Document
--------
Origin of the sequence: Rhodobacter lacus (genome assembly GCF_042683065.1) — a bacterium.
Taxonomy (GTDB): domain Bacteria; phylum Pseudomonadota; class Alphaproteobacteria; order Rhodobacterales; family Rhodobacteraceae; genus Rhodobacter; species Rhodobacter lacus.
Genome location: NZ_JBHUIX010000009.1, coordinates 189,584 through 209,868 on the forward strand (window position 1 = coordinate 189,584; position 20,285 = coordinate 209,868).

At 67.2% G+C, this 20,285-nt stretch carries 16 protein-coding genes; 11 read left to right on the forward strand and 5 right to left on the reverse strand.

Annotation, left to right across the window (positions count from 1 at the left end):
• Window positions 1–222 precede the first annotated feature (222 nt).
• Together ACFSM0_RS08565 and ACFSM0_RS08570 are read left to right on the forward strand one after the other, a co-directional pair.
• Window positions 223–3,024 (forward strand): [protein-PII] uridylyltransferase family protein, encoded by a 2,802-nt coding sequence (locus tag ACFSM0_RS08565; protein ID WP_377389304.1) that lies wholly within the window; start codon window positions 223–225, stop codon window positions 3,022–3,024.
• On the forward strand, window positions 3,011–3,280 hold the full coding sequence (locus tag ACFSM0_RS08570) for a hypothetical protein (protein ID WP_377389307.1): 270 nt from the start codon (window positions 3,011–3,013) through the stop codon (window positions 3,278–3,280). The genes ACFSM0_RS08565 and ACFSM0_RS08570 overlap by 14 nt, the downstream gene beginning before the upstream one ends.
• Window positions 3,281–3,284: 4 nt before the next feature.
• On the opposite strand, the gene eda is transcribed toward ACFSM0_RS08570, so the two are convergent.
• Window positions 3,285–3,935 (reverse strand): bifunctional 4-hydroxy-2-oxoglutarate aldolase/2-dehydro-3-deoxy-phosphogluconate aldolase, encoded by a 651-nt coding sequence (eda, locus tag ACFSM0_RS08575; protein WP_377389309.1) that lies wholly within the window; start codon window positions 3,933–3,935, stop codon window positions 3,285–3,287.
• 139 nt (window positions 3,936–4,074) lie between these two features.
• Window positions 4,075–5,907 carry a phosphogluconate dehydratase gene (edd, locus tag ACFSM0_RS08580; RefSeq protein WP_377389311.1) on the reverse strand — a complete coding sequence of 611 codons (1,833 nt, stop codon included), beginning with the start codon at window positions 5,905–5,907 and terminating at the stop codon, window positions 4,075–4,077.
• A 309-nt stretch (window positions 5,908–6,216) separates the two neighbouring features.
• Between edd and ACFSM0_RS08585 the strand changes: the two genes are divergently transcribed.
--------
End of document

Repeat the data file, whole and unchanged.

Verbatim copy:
Origin of the sequence: Rhodobacter lacus (genome assembly GCF_042683065.1) — a bacterium.
Taxonomy (GTDB): domain Bacteria; phylum Pseudomonadota; class Alphaproteobacteria; order Rhodobacterales; family Rhodobacteraceae; genus Rhodobacter; species Rhodobacter lacus.
Genome location: NZ_JBHUIX010000009.1, coordinates 189,584 through 209,868 on the forward strand (window position 1 = coordinate 189,584; position 20,285 = coordinate 209,868).

At 67.2% G+C, this 20,285-nt stretch carries 16 protein-coding genes; 11 read left to right on the forward strand and 5 right to left on the reverse strand.

Annotation, left to right across the window (positions count from 1 at the left end):
• Window positions 1–222 precede the first annotated feature (222 nt).
• Together ACFSM0_RS08565 and ACFSM0_RS08570 are read left to right on the forward strand one after the other, a co-directional pair.
• Window positions 223–3,024 (forward strand): [protein-PII] uridylyltransferase family protein, encoded by a 2,802-nt coding sequence (locus tag ACFSM0_RS08565; protein ID WP_377389304.1) that lies wholly within the window; start codon window positions 223–225, stop codon window positions 3,022–3,024.
• On the forward strand, window positions 3,011–3,280 hold the full coding sequence (locus tag ACFSM0_RS08570) for a hypothetical protein (protein ID WP_377389307.1): 270 nt from the start codon (window positions 3,011–3,013) through the stop codon (window positions 3,278–3,280). The genes ACFSM0_RS08565 and ACFSM0_RS08570 overlap by 14 nt, the downstream gene beginning before the upstream one ends.
• Window positions 3,281–3,284: 4 nt before the next feature.
• On the opposite strand, the gene eda is transcribed toward ACFSM0_RS08570, so the two are convergent.
• Window positions 3,285–3,935 (reverse strand): bifunctional 4-hydroxy-2-oxoglutarate aldolase/2-dehydro-3-deoxy-phosphogluconate aldolase, encoded by a 651-nt coding sequence (eda, locus tag ACFSM0_RS08575; protein WP_377389309.1) that lies wholly within the window; start codon window positions 3,933–3,935, stop codon window positions 3,285–3,287.
• 139 nt (window positions 3,936–4,074) lie between these two features.
• Window positions 4,075–5,907 carry a phosphogluconate dehydratase gene (edd, locus tag ACFSM0_RS08580; RefSeq protein WP_377389311.1) on the reverse strand — a complete coding sequence of 611 codons (1,833 nt, stop codon included), beginning with the start codon at window positions 5,905–5,907 and terminating at the stop codon, window positions 4,075–4,077.
• A 309-nt stretch (window positions 5,908–6,216) separates the two neighbouring features.
• Between edd and ACFSM0_RS08585 the strand changes: the two genes are divergently transcribed.